Bliss Un­der the Chup­pah

Singapore Tatler Wedding - - CONTENTS -

Cherie Sassoon & Philippe Bera

Held over four days in Is­rael, the lav­ish union of CHERIE SASSOON and PHILIPPE BERA in­volved a henna party, seven bless­ings, candy throw­ing, bro­ken glass, feast­ing, danc­ing, and plenty of mean­ing­ful mo­ments

Cherie Sassoon met Philippe Bera when he crashed a party her sis­ter had hosted. Dur­ing their in­tro­duc­tion, the daugh­ter of The Cof­fee Bean & Tea Leaf heads Michelle and Vic­tor Sassoon learnt that he lived in Hong Kong, where he is the group devel­op­ment manager at Omtis Fine Wines. Coin­ci­den­tally, she was to visit Hong Kong the next day. From there, their love blos­somed.

While their first meet­ing was im­promptu, the pro­posal was quite the op­po­site. Cherie, who is now study­ing clin­i­cal psy­chol­ogy in Hong Kong, re­veals, “At the he­li­pad on the rooftop of The Penin­sula Hong Kong, Philippe got down on one knee and asked if I would make Hong Kong my home. Af­ter I hap­pily agreed, we took a scenic he­li­copter ride around Hong Kong. He then sur­prised me with a lav­ish din­ner where we were joined by both of our par­ents and my grand­mother.”


In an ode to their Jewish faith, the pair chose to marry in Jerusalem. It was also an op­por­tu­nity to give their friends from across the globe—270 of the 740 guests were from over­seas—a spe­cial ex­pe­ri­ence that in­cluded city tours. The four­day fes­tiv­ity be­gan with a henna party at Bait Al Hayam in Old Jaffa, Tel-Aviv on a Thurs­day. For the out-of-town­ers, it was a lovely in­tro­duc­tion to an over-5,000-year-old pre-wed­ding cus­tom said to bring the cou­ple good luck.

Over the next two days, guests were hosted first to a Shab­bat din­ner then a Shab­bat lun­cheon. In Jewish cul­ture, Shab­bat is a time of rest and cel­e­bra­tion when fam­ily and friends un­wind to­gether. Be­gin­ning with the light­ing of sa­cred can­dles be­fore sun­down on a Fri­day, a sy­n­a­gogue ser­vice, cock­tails and din­ner, the cel­e­bra­tion con­tin­ued the next morn­ing with the groom’s Shab­bat. Dur­ing the sy­n­a­gogue ser­vice, Philippe re­cited verses from the To­rah scroll be­fore the cus­tom­ary throw­ing of candy to shower the cou­ple with bless­ings for a sweet and fer­tile life to­gether.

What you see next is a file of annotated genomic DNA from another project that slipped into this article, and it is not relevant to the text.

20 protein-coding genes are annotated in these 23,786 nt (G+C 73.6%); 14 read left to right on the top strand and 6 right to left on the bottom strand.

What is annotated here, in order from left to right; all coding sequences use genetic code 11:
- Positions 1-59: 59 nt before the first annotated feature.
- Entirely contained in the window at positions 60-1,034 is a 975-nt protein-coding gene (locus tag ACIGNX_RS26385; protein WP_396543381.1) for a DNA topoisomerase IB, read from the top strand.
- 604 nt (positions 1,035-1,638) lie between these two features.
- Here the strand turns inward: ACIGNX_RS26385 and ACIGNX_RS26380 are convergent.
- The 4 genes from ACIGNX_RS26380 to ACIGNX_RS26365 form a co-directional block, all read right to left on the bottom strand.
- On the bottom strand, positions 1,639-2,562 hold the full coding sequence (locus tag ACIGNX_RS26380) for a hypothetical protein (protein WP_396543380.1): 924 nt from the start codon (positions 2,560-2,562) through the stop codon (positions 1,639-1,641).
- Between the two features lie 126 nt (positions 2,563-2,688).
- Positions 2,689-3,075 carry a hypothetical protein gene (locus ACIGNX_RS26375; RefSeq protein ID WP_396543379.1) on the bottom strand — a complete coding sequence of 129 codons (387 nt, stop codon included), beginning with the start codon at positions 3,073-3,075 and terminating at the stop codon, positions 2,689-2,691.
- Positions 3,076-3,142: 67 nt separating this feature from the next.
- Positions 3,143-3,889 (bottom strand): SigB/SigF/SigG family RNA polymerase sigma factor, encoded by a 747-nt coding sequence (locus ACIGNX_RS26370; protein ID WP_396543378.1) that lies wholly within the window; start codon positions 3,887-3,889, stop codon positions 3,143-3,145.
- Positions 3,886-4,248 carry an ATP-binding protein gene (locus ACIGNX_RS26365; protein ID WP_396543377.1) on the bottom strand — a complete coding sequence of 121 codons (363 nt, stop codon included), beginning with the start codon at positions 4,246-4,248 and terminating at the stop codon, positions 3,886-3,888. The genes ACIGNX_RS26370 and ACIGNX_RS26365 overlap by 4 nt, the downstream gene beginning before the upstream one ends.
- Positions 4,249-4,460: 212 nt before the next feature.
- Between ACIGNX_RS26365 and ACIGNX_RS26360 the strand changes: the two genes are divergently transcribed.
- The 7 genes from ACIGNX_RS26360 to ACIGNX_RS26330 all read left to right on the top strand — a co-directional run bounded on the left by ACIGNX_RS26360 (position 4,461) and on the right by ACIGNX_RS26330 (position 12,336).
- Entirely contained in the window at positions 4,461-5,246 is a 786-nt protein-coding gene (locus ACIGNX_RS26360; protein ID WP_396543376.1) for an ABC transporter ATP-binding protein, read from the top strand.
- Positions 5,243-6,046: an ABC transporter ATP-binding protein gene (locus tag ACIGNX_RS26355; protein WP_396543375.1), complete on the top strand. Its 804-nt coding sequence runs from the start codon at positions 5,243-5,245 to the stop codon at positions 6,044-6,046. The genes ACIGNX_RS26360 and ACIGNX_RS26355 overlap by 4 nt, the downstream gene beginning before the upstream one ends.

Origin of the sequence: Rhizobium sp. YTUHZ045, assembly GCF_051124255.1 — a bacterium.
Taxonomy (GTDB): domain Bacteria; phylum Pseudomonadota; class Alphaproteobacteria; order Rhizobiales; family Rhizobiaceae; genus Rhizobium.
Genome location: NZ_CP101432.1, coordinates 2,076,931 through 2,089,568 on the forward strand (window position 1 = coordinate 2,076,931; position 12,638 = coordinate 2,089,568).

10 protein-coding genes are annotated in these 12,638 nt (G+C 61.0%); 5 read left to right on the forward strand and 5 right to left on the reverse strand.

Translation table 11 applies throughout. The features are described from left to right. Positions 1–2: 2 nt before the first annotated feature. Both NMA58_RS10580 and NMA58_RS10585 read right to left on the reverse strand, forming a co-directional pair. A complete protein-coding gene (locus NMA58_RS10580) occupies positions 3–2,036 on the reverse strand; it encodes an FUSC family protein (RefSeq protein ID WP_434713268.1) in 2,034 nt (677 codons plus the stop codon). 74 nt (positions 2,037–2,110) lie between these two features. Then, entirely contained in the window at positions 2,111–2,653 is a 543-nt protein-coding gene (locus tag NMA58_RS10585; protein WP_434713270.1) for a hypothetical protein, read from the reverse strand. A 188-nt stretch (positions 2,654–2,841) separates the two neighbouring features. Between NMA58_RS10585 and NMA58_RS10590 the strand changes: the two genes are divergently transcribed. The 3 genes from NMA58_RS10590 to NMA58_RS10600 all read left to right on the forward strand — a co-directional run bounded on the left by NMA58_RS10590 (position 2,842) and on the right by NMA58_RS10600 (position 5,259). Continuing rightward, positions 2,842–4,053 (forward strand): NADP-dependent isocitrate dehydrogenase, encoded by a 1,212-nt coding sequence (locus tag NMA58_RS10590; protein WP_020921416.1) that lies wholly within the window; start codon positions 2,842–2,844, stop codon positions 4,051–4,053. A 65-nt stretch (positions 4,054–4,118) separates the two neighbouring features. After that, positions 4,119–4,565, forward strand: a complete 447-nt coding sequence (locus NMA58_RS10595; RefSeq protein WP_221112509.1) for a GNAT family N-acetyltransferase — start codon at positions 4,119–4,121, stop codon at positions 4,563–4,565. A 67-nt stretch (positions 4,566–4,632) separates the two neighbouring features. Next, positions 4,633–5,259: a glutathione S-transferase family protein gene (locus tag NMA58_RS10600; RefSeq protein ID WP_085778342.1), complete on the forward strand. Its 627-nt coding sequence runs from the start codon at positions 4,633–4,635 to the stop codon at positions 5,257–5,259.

Ol­maya, a popular event venue over­look­ing the city of Jerusalem, set the scene for the wed­ding cer­e­mony which was con­ducted be­neath a beau­ti­ful chup­pah or canopy

sym­bol­is­ing the home the new cou­ple will build to­gether. From the Kid­dush or bless­ing over the first cup of wine that the cou­ple shares to the groom plac­ing the ring onto the bride’s right in­dex fin­ger, the read­ing and sign­ing of the mar­riage con­tract in Ara­maic, the seven bless­ings and the fi­nal break­ing of glass by the groom, each seg­ment of the elab­o­rate cer­e­mony held deep sym­bolic mean­ing.

Cherie shares, “The sun­set cer­e­mony was very spe­cial for us. And be­cause we wanted to cre­ate a vin­tage feel for our cel­e­bra­tion, the place was dec­o­rated with baby’s breath while our page boys wore newsboy caps.”

The vin­tage theme con­tin­ued at the wed­ding re­cep­tion at the Wal­dorf As­to­ria Jerusalem, but this time, quirky el­e­ments like mir­ror ta­bles were in­cor­po­rated into the decor to hint at the mer­ry­mak­ing that would en­sue.


With the clas­sic white bow tie on his tuxedo re­placed by a spiffy red one, Philippe was ready to, well, paint the town red at the Wal­dorf As­to­ria. So that she too could party in com­fort and style, the bride traded her day­time bolero for a Romona Keveza belt and jew­ellery from her par­ents. She says, “This was in con­trast to the wed­ding cer­e­mony where I chose not wear any jew­ellery, to sym­bol­ise pu­rity and that Philippe was mar­ry­ing me for who I am.”

Ex­quis­ite win­ing and dining was matched with im­pres­sive en­ter­tain­ment, like a rous­ing drums per­for­mance by Cherie’s un­cle and her brother which quickly put guests in the mood for danc­ing. Very thought­fully, the new­ly­weds pro­vided flip-flops which ladies among the guests traded their stilet­tos for so they could groove to the mu­sic with ease.

While there are too many spe­cial mo­ments in the cel­e­bra­tion to list, one stands out. The bride shares, “Tra­di­tion­ally, a cou­ple isn’t al­lowed to see each other for 24 hours be­fore their wed­ding, so Philippe sent me this note on our wed­ding day: ‘Dear­est Cherie, I can’t wait to see you walk­ing down the aisle. I can’t wait to be yours for­ever. Love lots, Phil.’”

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